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Tuesday, May 02, 2006 | Remember when the NFL first started televising its draft on ESPN more than 20 years ago?
Pete Rozelle, the late, great commissioner who lived out his final years of retirement in Rancho Santa Fe, gave the new venture legitimacy when he would step to the podium and read the name of a team’s draft pick from an index card. Most times the pick made sense.
But when the pick was a head-shaker, the sight of Rozelle announcing a draft pick on TV was so new back then, I half-expected him to stop the show. I’d envision him looking behind him for a chance to whisper to the misguided general manager, but he’d be forced to speak into the camera and tell them they really didn’t want to make this pick.
But Rozelle always calmly stepped from the podium, allowing the next general manager to make a fool of himself in front of a national audience.
It was ludicrous in 1999 when Mike Ditka traded the New Orleans Saints’ entire draft for running back Ricky Williams, the Heisman Trophy winner from Patrick Henry High and the University of Texas. Now Houston Texans general manager Charley Casserly has topped Ditka with a draft-day decision involving another San Diego Heisman Trophy winner, USC running back Reggie Bush from Helix High.
Casserly’s telling us they made a “football decision” to build their defense around a defensive end, Mario Williams. Maybe Williams will get a couple of hits on the quarterback, but Bush is a rare four-way threat who can score any time he touches the ball as a running back, receiver and punt or kickoff return man.
Who makes a bigger impact in building a team into a Super Bowl contender? Let’s look at the Chargers.
Shawne Merriman made the Chargers a better defense in 2005 with 10 sacks as the NFL Defensive Rookie of the Year, but the Chargers were able to draft him with the 12th pick overall. Four years earlier they didn’t pass up a chance to take a future Hall of Famer when LaDainian Tomlinson was still available with the fifth pick in 2001.
Williams had some big numbers at North Carolina State with 24 tackles for a loss and 14.5 sacks. But the numbers are less impressive when you consider he was playing next to two other first-round draft picks: Outside linebacker Manny Lawson, drafted 22nd overall by San Francisco, and defensive tackle John McCargo, drafted 26th by Buffalo.
Williams had two first-rounders drawing away double teams, while Bush’s numbers would have been bigger if he wasn’t sharing the ball with running back LenDale White.
Gil Brandt and Bobby Beathard, meet Charley Casserly.
Brandt, with the Dallas Cowboys, and Beathard with the Washington Redskins and Chargers, are two former NFL general managers who made brilliant decisions before they began to take themselves too seriously later in their careers with dubious draft picks.
Reggie Bush will be the Michael Jordan of the NFL, and Casserly’s boondoggle will some day be on par with the Portland Trail Blazers passing on Michael Jordan to take Sam Bowie. The Trail Blazers no doubt explained it as “basketball decision” because they needed a center.
Gary Kubiak, the Texans’ new head coach and former offensive coordinator of the Denver Broncos, must have forgotten what John Elway and another San Diego-bred running back, Lincoln High alumnus Terrell Davis, meant to the Broncos when they won back-to-back Super Bowls.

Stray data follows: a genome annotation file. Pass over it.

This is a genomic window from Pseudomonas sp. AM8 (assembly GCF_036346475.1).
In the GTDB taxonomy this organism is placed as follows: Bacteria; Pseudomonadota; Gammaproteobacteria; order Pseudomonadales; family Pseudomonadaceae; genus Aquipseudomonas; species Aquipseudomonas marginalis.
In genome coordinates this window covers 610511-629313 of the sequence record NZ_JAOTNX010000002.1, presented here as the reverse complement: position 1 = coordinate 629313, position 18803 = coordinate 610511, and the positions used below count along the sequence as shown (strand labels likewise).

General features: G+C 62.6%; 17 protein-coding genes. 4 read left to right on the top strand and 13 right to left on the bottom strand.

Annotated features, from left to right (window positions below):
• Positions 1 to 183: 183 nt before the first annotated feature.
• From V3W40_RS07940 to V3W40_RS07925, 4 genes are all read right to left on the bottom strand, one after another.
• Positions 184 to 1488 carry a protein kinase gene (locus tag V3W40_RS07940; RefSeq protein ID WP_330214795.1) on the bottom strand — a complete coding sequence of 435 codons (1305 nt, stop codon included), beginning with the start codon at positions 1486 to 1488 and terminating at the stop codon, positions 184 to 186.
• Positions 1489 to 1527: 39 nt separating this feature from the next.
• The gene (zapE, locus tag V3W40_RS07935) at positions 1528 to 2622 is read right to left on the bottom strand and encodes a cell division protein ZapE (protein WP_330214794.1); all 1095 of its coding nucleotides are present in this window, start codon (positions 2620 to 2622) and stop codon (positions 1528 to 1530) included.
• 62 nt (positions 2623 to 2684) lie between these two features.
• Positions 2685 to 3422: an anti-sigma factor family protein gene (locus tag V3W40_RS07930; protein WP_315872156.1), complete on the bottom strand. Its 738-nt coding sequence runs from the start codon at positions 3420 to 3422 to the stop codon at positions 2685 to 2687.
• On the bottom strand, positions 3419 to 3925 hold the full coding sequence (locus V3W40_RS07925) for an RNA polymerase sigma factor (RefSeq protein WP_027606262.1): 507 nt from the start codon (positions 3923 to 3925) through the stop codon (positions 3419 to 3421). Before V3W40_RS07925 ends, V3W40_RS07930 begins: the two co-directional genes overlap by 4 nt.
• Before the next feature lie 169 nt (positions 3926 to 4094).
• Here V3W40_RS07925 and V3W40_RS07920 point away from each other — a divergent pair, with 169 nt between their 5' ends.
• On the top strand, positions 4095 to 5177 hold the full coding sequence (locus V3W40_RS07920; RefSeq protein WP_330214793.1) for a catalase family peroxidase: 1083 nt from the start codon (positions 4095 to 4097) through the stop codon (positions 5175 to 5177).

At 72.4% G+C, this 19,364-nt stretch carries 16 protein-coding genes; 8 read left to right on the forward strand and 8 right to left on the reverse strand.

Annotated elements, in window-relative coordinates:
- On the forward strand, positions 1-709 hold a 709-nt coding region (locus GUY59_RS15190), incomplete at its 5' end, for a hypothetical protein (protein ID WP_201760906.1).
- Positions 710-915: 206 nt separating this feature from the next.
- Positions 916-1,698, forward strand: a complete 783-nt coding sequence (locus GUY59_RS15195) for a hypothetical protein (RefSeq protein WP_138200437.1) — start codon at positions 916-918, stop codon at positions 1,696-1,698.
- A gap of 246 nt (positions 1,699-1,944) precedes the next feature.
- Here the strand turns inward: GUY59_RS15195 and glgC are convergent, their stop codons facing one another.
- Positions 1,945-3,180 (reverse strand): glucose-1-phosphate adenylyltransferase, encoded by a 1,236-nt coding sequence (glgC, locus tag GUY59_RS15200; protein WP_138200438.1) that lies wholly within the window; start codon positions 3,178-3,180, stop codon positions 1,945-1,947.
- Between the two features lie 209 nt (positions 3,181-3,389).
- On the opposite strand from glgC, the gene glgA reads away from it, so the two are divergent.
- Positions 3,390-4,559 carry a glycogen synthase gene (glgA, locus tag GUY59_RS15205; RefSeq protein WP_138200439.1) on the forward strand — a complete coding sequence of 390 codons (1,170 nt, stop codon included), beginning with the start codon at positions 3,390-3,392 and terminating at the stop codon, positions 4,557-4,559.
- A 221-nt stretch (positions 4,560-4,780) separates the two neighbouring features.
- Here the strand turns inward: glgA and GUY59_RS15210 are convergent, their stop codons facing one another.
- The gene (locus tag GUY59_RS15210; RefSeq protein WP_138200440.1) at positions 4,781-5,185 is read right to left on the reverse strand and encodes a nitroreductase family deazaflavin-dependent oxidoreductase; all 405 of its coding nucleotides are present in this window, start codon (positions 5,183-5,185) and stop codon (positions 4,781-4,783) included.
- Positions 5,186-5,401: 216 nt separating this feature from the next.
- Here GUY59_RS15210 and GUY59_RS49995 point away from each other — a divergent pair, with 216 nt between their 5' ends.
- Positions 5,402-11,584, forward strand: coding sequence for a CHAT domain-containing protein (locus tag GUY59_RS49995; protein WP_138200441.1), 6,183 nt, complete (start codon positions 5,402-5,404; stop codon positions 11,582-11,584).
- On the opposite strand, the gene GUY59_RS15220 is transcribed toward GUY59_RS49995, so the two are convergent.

I thought the good people of Houston had already done their part in the Katrina Hurricane relief efforts when the city opened its arms to adopt so many refugees from New Orleans. I didn’t know the Texans thought it would be a nice finishing touch to lift the spirits of New Orleans football fans with the gift of Reggie Bush.
Look, this draft stuff isn’t that hard, but some general managers think they’re General Eisenhower planning D-Day.
Let’s examine the Chargers’ draft. For the third straight year under general manager A.J. Smith, the pieces fell into place for the draft.
The Chargers needed to improve their secondary and they took cornerback Antonio Cromartie, a talent talked about as the best athlete from Florida State since Deion Sanders. Makes sense.
The Chargers needed a left tackle and they took Marcus McNeill, a big body projected as a first-round pick that fell to the Chargers in the second round. Makes sense.
The Chargers needed a third quarterback for depth and in the third round they took Clemson’s Charlie Whitehurst, a strong-armed 6-5 body and son of former NFL quarterback David Whitehurst. Makes sense.
The Chargers need a road-grader blocking tight end to complement Antonio Gates’ receiving skills so they traded their fourth-round pick to the St. Louis Rams for starting tight end Brandon Manumaleuna, who is regarded as a sixth offensive lineman with soft hands. Makes sense.
The Chargers need an inside linebacker to go with veterans Donnie Edwards and Randall Godfrey and they took Iowa State’s Tim Dobbins with their fifth-round pick. With four picks in the sixth and seventh rounds, the Chargers drafted linemen for depth and a strong-legged kickoff specialist for field position. Makes sense.
Rozelle, watching from above with the football gods who blessed Bush with his unique combination of speed, instincts and balance, probably nodded his head in agreement with the Chargers’ picks.
But he should have reached down with the voice of god – the late John Facenda, who narrated those dramatic NFL films about Vince Lombardi – and stopped Charley Casserly and the Texans, telling them, “This doesn’t make sense.”
Tom Shanahan is voiceofsandiego.org’s sports columnist. He is the media coordinator for the San Diego Hall of Champions. You can e-mail him at